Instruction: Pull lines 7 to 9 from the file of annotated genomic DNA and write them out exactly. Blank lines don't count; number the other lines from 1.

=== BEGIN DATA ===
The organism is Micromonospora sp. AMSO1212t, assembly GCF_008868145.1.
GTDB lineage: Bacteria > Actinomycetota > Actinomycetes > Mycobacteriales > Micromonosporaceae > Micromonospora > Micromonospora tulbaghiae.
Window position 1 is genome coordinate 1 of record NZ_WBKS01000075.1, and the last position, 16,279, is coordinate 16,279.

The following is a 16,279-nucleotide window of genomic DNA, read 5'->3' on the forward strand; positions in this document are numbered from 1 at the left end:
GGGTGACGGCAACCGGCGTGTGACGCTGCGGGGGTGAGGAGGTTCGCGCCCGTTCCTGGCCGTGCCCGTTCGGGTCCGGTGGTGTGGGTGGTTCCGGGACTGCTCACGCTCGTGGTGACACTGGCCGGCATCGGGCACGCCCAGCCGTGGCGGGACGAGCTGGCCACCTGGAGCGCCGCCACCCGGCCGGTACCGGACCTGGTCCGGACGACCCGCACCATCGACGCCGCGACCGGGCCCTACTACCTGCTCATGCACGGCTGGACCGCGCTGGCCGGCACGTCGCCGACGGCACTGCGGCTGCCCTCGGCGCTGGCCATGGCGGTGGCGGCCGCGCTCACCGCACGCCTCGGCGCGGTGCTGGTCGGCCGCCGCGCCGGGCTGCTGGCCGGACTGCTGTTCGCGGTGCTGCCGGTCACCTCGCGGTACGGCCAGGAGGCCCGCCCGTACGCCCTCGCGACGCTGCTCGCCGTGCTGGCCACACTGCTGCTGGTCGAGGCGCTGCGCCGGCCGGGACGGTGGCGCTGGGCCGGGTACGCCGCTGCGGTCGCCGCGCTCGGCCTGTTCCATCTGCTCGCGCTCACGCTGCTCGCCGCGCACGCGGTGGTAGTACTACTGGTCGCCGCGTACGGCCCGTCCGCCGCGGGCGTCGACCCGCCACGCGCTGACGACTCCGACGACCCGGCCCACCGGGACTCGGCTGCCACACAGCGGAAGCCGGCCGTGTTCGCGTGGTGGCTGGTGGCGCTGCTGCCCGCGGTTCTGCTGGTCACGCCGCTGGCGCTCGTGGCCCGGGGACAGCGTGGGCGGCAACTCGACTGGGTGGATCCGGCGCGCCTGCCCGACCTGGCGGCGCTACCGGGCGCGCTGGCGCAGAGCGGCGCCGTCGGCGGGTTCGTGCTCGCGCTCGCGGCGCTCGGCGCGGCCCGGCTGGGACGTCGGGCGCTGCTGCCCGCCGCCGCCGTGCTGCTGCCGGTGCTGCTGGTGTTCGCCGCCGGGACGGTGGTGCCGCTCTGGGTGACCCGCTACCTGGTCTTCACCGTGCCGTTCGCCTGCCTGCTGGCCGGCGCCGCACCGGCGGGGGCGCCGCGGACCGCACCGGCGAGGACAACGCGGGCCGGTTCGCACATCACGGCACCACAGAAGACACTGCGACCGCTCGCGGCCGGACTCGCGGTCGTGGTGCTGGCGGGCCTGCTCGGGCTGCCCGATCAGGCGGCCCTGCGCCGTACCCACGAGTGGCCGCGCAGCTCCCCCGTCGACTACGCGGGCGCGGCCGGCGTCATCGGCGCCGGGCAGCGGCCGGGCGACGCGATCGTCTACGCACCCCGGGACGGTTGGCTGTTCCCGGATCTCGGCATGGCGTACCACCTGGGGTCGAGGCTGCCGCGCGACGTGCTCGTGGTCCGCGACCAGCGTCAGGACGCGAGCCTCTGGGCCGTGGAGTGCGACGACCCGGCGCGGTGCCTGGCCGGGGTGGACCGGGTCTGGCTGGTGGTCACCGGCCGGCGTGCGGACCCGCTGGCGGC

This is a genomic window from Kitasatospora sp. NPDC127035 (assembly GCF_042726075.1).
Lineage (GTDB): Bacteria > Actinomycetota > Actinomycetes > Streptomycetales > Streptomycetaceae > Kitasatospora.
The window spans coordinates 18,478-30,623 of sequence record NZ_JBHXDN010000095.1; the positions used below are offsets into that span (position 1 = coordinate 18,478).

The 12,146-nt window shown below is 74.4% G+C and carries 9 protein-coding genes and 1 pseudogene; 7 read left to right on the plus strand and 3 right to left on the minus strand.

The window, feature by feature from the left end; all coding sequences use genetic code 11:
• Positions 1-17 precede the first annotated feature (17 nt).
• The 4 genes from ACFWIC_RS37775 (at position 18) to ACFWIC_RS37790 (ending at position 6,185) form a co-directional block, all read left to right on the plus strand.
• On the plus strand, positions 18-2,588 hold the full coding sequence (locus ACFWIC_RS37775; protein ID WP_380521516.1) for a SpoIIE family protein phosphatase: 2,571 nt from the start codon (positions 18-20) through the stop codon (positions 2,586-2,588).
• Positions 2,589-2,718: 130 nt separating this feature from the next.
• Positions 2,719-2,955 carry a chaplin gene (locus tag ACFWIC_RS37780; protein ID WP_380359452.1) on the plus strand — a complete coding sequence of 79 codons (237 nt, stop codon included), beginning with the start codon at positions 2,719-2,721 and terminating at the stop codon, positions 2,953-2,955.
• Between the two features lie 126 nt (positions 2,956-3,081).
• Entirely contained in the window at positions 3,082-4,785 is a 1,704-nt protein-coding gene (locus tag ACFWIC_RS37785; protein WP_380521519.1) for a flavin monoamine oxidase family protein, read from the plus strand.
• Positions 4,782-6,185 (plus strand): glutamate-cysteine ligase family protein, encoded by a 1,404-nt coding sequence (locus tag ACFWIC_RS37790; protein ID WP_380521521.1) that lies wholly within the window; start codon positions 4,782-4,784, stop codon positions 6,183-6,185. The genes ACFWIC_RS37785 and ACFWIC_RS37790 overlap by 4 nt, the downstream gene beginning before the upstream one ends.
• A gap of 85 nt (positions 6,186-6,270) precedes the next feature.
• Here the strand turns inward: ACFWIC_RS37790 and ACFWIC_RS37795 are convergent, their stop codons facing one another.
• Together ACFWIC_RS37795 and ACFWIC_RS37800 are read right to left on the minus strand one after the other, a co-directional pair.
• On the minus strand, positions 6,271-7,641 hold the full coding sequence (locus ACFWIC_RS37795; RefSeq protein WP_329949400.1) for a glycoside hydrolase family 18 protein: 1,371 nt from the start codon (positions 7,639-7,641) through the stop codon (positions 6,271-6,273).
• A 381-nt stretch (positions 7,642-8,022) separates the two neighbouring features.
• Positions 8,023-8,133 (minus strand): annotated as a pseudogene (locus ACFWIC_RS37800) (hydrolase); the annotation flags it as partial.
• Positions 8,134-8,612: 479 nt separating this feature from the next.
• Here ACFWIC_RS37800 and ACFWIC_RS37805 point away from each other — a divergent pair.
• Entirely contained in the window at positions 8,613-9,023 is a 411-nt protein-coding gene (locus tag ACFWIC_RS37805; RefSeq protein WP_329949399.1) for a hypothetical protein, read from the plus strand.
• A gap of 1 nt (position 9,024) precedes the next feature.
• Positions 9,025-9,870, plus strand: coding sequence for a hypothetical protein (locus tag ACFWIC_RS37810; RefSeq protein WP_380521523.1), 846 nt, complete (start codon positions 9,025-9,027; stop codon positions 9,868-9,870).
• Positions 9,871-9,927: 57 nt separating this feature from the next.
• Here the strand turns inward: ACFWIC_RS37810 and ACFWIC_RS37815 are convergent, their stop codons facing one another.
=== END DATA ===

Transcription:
Lineage (GTDB): Bacteria > Actinomycetota > Actinomycetes > Streptomycetales > Streptomycetaceae > Kitasatospora.
The window spans coordinates 18,478-30,623 of sequence record NZ_JBHXDN010000095.1; the positions used below are offsets into that span (position 1 = coordinate 18,478).

The 12,146-nt window shown below is 74.4% G+C and carries 9 protein-coding genes and 1 pseudogene; 7 read left to right on the plus strand and 3 right to left on the minus strand.